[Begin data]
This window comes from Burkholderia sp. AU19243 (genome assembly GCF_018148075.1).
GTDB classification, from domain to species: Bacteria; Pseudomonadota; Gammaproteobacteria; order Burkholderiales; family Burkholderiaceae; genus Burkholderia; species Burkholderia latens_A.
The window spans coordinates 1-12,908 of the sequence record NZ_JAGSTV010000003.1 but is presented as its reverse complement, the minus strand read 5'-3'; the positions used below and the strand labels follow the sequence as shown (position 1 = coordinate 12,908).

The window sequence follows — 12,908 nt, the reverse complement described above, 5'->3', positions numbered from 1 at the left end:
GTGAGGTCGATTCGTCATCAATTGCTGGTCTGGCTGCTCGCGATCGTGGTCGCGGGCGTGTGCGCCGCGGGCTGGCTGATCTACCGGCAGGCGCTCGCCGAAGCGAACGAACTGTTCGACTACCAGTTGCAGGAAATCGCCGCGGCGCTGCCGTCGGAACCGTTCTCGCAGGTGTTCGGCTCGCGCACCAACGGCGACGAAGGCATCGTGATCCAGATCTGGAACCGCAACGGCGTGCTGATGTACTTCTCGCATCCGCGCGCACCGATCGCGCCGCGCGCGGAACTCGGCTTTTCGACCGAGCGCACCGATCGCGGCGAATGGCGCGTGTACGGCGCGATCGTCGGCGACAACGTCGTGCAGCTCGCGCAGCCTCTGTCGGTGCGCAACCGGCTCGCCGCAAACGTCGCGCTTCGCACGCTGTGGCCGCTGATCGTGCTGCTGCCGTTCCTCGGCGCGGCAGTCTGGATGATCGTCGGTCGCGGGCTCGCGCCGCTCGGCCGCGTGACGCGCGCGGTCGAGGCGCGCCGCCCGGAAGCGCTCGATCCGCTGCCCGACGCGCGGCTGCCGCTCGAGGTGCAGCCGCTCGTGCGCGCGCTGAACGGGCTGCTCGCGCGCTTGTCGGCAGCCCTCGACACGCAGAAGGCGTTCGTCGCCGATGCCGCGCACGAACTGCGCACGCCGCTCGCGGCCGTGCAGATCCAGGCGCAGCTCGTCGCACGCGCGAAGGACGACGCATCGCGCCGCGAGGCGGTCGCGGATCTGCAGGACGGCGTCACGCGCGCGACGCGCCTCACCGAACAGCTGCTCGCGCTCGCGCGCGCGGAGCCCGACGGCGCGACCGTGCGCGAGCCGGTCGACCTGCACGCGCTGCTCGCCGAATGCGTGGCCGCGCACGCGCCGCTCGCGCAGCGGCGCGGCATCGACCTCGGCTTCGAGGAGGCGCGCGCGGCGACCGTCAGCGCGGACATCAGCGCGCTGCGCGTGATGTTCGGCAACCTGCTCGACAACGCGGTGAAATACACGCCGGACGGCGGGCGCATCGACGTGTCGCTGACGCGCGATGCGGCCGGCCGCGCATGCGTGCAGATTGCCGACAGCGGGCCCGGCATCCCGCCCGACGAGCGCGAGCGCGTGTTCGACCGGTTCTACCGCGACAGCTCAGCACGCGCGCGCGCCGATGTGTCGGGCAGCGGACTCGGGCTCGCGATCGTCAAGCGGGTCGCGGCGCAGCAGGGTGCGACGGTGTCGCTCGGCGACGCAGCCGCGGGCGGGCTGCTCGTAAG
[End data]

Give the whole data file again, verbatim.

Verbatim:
This window comes from Burkholderia sp. AU19243 (genome assembly GCF_018148075.1).
GTDB classification, from domain to species: Bacteria; Pseudomonadota; Gammaproteobacteria; order Burkholderiales; family Burkholderiaceae; genus Burkholderia; species Burkholderia latens_A.
The window spans coordinates 1-12,908 of the sequence record NZ_JAGSTV010000003.1 but is presented as its reverse complement, the minus strand read 5'-3'; the positions used below and the strand labels follow the sequence as shown (position 1 = coordinate 12,908).

The window sequence follows — 12,908 nt, the reverse complement described above, 5'->3', positions numbered from 1 at the left end:
GTGAGGTCGATTCGTCATCAATTGCTGGTCTGGCTGCTCGCGATCGTGGTCGCGGGCGTGTGCGCCGCGGGCTGGCTGATCTACCGGCAGGCGCTCGCCGAAGCGAACGAACTGTTCGACTACCAGTTGCAGGAAATCGCCGCGGCGCTGCCGTCGGAACCGTTCTCGCAGGTGTTCGGCTCGCGCACCAACGGCGACGAAGGCATCGTGATCCAGATCTGGAACCGCAACGGCGTGCTGATGTACTTCTCGCATCCGCGCGCACCGATCGCGCCGCGCGCGGAACTCGGCTTTTCGACCGAGCGCACCGATCGCGGCGAATGGCGCGTGTACGGCGCGATCGTCGGCGACAACGTCGTGCAGCTCGCGCAGCCTCTGTCGGTGCGCAACCGGCTCGCCGCAAACGTCGCGCTTCGCACGCTGTGGCCGCTGATCGTGCTGCTGCCGTTCCTCGGCGCGGCAGTCTGGATGATCGTCGGTCGCGGGCTCGCGCCGCTCGGCCGCGTGACGCGCGCGGTCGAGGCGCGCCGCCCGGAAGCGCTCGATCCGCTGCCCGACGCGCGGCTGCCGCTCGAGGTGCAGCCGCTCGTGCGCGCGCTGAACGGGCTGCTCGCGCGCTTGTCGGCAGCCCTCGACACGCAGAAGGCGTTCGTCGCCGATGCCGCGCACGAACTGCGCACGCCGCTCGCGGCCGTGCAGATCCAGGCGCAGCTCGTCGCACGCGCGAAGGACGACGCATCGCGCCGCGAGGCGGTCGCGGATCTGCAGGACGGCGTCACGCGCGCGACGCGCCTCACCGAACAGCTGCTCGCGCTCGCGCGCGCGGAGCCCGACGGCGCGACCGTGCGCGAGCCGGTCGACCTGCACGCGCTGCTCGCCGAATGCGTGGCCGCGCACGCGCCGCTCGCGCAGCGGCGCGGCATCGACCTCGGCTTCGAGGAGGCGCGCGCGGCGACCGTCAGCGCGGACATCAGCGCGCTGCGCGTGATGTTCGGCAACCTGCTCGACAACGCGGTGAAATACACGCCGGACGGCGGGCGCATCGACGTGTCGCTGACGCGCGATGCGGCCGGCCGCGCATGCGTGCAGATTGCCGACAGCGGGCCCGGCATCCCGCCCGACGAGCGCGAGCGCGTGTTCGACCGGTTCTACCGCGACAGCTCAGCACGCGCGCGCGCCGATGTGTCGGGCAGCGGACTCGGGCTCGCGATCGTCAAGCGGGTCGCGGCGCAGCAGGGTGCGACGGTGTCGCTCGGCGACGCAGCCGCGGGCGGGCTGCTCGTAAG